Many brands even offer extended or even lifetime warranties on their tables. While a warranty would, in most cases, be voided by a resale, it can act as a testament to the table’s quality and serve to verify brand authenticity.
A few respected brands whose tables are highly valued on the used market include:
- Golden West
- Spencer Marston
Decorative and Vintage Pool Tables
Some pool tables are highly coveted not just for how they play or their overall quality but also for their history, style, or aesthetic beauty. A pool table is meant for playing, yes, but it can also be a beautiful and stylish piece of furniture that adds to a home’s interior design.
Traditional Style – These usually feature frames built from solid wood, with parlor-style leather pockets. Some are carved in ornate patterns, with a clawfoot design; others have a simpler, more reserved look. These elegant yet long-lasting tables typically come at a very high price. However, a few brands offer affordable alternatives in this style that have relatively high resale value despite their less durable materials – such as this Fat Cat Reno 7.5’.
- Accuslate playing surface is covered by burgundy wool cloth and is engineered to resist warping over time; Includes seven-year warranty on the Accuslate playing surface
- Equipped with K66 rubber bumpers, 6" rails with white diamond inlays and beveled legs with maple wood veneer and a cherry finish
- French-style drop pockets accentuate the classical design of this table
- Feet of table equipped with hidden leveling pads to move that corner up or down, making it easier to play on un-even ground
- Accessories include two 57" two-piece hardwood cues, one rail brush, one set of 2-1/4" billiard balls, one resin triangle, and two pieces of performance chalk
Vintage Coin-Operated Style – These sturdy tables are usually found in bars and pool halls but are becoming increasingly popular for home use. They are quite expensive but very durable, so one that’s in good shape should hold its value for quite some time. Unfortunately, if the ball return malfunctions or parts need replacing, a professional technician will need to perform the work to avoid damage.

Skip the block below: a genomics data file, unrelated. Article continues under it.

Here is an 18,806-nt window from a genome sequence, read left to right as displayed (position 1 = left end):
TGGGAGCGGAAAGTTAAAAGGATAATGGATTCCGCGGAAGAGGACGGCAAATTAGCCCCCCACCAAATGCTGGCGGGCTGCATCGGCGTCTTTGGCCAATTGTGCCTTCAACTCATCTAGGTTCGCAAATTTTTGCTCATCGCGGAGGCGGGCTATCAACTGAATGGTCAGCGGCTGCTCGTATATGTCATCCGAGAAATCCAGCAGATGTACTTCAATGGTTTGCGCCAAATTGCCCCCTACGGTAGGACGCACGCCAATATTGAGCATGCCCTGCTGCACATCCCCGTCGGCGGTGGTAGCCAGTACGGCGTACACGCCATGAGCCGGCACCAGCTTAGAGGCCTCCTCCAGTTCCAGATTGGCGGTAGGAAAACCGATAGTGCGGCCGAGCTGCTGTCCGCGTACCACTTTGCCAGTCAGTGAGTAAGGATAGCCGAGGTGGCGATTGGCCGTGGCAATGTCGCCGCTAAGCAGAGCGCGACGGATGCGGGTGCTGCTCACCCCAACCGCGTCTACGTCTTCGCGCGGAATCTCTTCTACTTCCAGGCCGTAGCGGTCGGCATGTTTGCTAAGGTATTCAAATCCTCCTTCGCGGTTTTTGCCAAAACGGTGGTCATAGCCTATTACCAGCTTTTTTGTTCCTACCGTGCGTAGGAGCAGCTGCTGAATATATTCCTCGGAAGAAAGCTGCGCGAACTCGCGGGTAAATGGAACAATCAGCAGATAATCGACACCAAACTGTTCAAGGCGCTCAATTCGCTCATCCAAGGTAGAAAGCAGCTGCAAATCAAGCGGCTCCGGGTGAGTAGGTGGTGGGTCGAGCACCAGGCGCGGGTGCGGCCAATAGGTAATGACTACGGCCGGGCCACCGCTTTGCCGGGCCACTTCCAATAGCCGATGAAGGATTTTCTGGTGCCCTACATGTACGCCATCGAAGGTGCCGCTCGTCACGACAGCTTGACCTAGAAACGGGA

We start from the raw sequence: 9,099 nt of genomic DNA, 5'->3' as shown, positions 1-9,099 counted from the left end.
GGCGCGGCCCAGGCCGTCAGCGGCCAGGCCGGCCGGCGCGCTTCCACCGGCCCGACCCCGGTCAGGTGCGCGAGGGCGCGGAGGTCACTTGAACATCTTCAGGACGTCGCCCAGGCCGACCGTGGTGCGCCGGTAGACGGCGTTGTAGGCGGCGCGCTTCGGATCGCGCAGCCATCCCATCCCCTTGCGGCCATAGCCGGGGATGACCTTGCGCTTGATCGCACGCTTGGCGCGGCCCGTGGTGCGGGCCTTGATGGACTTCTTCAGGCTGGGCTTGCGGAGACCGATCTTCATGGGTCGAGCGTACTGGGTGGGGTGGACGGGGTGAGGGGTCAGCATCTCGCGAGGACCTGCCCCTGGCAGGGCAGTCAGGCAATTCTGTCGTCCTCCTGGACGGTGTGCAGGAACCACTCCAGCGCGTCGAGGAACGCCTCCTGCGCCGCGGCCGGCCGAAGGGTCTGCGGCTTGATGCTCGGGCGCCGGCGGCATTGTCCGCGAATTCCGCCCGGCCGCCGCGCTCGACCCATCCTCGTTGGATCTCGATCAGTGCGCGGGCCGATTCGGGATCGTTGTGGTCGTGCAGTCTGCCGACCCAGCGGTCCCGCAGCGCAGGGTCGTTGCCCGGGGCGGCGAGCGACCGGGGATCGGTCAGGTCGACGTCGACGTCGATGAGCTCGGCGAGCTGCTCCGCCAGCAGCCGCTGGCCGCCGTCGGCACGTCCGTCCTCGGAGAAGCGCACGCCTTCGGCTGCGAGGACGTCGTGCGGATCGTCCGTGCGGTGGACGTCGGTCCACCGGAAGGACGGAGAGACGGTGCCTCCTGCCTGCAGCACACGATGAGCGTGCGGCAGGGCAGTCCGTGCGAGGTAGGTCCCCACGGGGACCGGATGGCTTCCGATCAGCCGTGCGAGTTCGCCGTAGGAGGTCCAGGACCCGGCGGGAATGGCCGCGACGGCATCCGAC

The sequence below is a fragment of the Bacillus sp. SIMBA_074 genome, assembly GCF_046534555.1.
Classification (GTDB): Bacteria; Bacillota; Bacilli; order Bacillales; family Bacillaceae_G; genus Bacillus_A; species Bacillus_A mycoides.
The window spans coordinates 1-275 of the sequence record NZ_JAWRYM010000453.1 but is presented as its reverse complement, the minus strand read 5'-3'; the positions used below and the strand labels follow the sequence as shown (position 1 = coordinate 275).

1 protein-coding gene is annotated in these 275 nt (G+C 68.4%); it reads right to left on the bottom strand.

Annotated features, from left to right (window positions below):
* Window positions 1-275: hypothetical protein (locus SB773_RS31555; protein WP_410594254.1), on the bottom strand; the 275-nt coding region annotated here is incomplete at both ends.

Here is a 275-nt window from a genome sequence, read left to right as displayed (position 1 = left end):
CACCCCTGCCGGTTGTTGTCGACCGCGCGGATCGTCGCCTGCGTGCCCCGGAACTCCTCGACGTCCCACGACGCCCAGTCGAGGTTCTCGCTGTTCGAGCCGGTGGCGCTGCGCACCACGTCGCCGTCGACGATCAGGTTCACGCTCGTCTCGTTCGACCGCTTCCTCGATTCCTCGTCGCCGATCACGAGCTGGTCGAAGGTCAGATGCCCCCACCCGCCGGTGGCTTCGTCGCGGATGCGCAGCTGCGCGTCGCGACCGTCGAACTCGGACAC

The Antique Angle
Regardless of the style, many antique dealers will pay a premium for a genuine classic pool table in excellent shape. Even one in decent shape can fetch a pretty penny from the right buyer. If you have an old table that you’re looking to unload, it’s a good idea to get it appraised by a billiards supply seller or antique expert.
Steps for Maintaining a Pool Table’s Value
It’s unlikely that the value of your pool table will remain very close to its original price over time, let alone appreciate – unless it reaches antique status, of course. But there are ways you can help prevent it from needlessly losing its worth. My articles How Long Do Pool Tables Last? and How to Clean a Pool Table contain in-depth guides to proper pool table care, but here are the basics:
- Keep the felt brushed and vacuumed.
- Avoid putting food, beverages, and random junk on the table.
- Use a pool table cover whenever you’re not playing.
- Keep the pool table in a climate-controlled room.
- Make sure the table is not exposed to humidity or direct sunlight.
- Replace the felt every 3-5 years or when it begins to look worn.
A quality brand-name pool table that’s been well maintained can provide excellent gameplay for decades and retain a significant portion of its original value. However, in the end, the value of a pool table is what people are willing to pay for it.
For instance, if you’re buying used, it’s best to wait until the summer, when more people are moving or spending time outdoors and the demand is low. If you’re looking to sell an old table, you’ll probably get a better price around the holidays.